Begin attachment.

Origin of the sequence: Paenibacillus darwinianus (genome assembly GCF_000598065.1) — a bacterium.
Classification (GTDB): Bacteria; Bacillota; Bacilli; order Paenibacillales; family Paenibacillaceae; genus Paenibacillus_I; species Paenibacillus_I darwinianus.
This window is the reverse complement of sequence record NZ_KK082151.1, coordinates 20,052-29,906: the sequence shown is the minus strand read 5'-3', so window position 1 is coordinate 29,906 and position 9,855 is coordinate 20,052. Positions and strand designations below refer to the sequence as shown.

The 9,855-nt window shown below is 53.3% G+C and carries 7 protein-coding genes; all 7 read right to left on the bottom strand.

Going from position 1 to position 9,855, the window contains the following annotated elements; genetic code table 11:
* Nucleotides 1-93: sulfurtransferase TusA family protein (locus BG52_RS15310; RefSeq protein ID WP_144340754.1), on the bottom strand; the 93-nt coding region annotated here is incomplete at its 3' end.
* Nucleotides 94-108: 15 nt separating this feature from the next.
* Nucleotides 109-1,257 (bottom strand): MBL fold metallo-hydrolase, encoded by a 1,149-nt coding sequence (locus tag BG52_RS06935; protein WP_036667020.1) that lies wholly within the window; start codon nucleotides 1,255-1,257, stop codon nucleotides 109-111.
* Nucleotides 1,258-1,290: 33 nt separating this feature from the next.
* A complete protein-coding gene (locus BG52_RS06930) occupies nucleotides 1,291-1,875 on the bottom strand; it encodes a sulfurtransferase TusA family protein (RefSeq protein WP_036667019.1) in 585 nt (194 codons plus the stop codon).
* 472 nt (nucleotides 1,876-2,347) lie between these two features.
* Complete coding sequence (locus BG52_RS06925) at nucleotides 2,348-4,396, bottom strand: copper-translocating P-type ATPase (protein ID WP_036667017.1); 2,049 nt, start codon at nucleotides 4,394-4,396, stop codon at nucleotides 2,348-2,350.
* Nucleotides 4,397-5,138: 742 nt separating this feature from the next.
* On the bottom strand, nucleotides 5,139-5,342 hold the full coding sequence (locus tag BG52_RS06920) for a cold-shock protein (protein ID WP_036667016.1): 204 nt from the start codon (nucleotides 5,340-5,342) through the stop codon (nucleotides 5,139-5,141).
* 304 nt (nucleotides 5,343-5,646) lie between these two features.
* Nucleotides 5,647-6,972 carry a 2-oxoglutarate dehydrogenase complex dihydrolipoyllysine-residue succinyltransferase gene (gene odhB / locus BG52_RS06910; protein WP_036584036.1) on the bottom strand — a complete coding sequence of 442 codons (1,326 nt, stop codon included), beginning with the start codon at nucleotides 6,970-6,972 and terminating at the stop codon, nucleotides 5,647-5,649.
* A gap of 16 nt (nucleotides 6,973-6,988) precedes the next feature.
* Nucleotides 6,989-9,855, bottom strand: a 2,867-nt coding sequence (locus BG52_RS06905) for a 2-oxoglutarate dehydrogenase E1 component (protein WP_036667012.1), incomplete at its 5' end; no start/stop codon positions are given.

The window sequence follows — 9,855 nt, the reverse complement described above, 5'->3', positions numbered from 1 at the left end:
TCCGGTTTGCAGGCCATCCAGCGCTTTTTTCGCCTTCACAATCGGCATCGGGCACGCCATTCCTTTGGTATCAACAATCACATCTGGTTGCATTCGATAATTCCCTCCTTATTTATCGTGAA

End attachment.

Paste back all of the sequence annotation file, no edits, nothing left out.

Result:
Origin of the sequence: Paenibacillus darwinianus (genome assembly GCF_000598065.1) — a bacterium.
Classification (GTDB): Bacteria; Bacillota; Bacilli; order Paenibacillales; family Paenibacillaceae; genus Paenibacillus_I; species Paenibacillus_I darwinianus.
This window is the reverse complement of sequence record NZ_KK082151.1, coordinates 20,052-29,906: the sequence shown is the minus strand read 5'-3', so window position 1 is coordinate 29,906 and position 9,855 is coordinate 20,052. Positions and strand designations below refer to the sequence as shown.

The 9,855-nt window shown below is 53.3% G+C and carries 7 protein-coding genes; all 7 read right to left on the bottom strand.

Going from position 1 to position 9,855, the window contains the following annotated elements; genetic code table 11:
* Nucleotides 1-93: sulfurtransferase TusA family protein (locus BG52_RS15310; RefSeq protein ID WP_144340754.1), on the bottom strand; the 93-nt coding region annotated here is incomplete at its 3' end.
* Nucleotides 94-108: 15 nt separating this feature from the next.
* Nucleotides 109-1,257 (bottom strand): MBL fold metallo-hydrolase, encoded by a 1,149-nt coding sequence (locus tag BG52_RS06935; protein WP_036667020.1) that lies wholly within the window; start codon nucleotides 1,255-1,257, stop codon nucleotides 109-111.
* Nucleotides 1,258-1,290: 33 nt separating this feature from the next.
* A complete protein-coding gene (locus BG52_RS06930) occupies nucleotides 1,291-1,875 on the bottom strand; it encodes a sulfurtransferase TusA family protein (RefSeq protein WP_036667019.1) in 585 nt (194 codons plus the stop codon).
* 472 nt (nucleotides 1,876-2,347) lie between these two features.
* Complete coding sequence (locus BG52_RS06925) at nucleotides 2,348-4,396, bottom strand: copper-translocating P-type ATPase (protein ID WP_036667017.1); 2,049 nt, start codon at nucleotides 4,394-4,396, stop codon at nucleotides 2,348-2,350.
* Nucleotides 4,397-5,138: 742 nt separating this feature from the next.
* On the bottom strand, nucleotides 5,139-5,342 hold the full coding sequence (locus tag BG52_RS06920) for a cold-shock protein (protein ID WP_036667016.1): 204 nt from the start codon (nucleotides 5,340-5,342) through the stop codon (nucleotides 5,139-5,141).
* 304 nt (nucleotides 5,343-5,646) lie between these two features.
* Nucleotides 5,647-6,972 carry a 2-oxoglutarate dehydrogenase complex dihydrolipoyllysine-residue succinyltransferase gene (gene odhB / locus BG52_RS06910; protein WP_036584036.1) on the bottom strand — a complete coding sequence of 442 codons (1,326 nt, stop codon included), beginning with the start codon at nucleotides 6,970-6,972 and terminating at the stop codon, nucleotides 5,647-5,649.
* A gap of 16 nt (nucleotides 6,973-6,988) precedes the next feature.
* Nucleotides 6,989-9,855, bottom strand: a 2,867-nt coding sequence (locus BG52_RS06905) for a 2-oxoglutarate dehydrogenase E1 component (protein WP_036667012.1), incomplete at its 5' end; no start/stop codon positions are given.

The window sequence follows — 9,855 nt, the reverse complement described above, 5'->3', positions numbered from 1 at the left end:
TCCGGTTTGCAGGCCATCCAGCGCTTTTTTCGCCTTCACAATCGGCATCGGGCACGCCATTCCTTTGGTATCAACAATCACATCTGGTTGCATTCGATAATTCCCTCCTTATTTATCGTGAA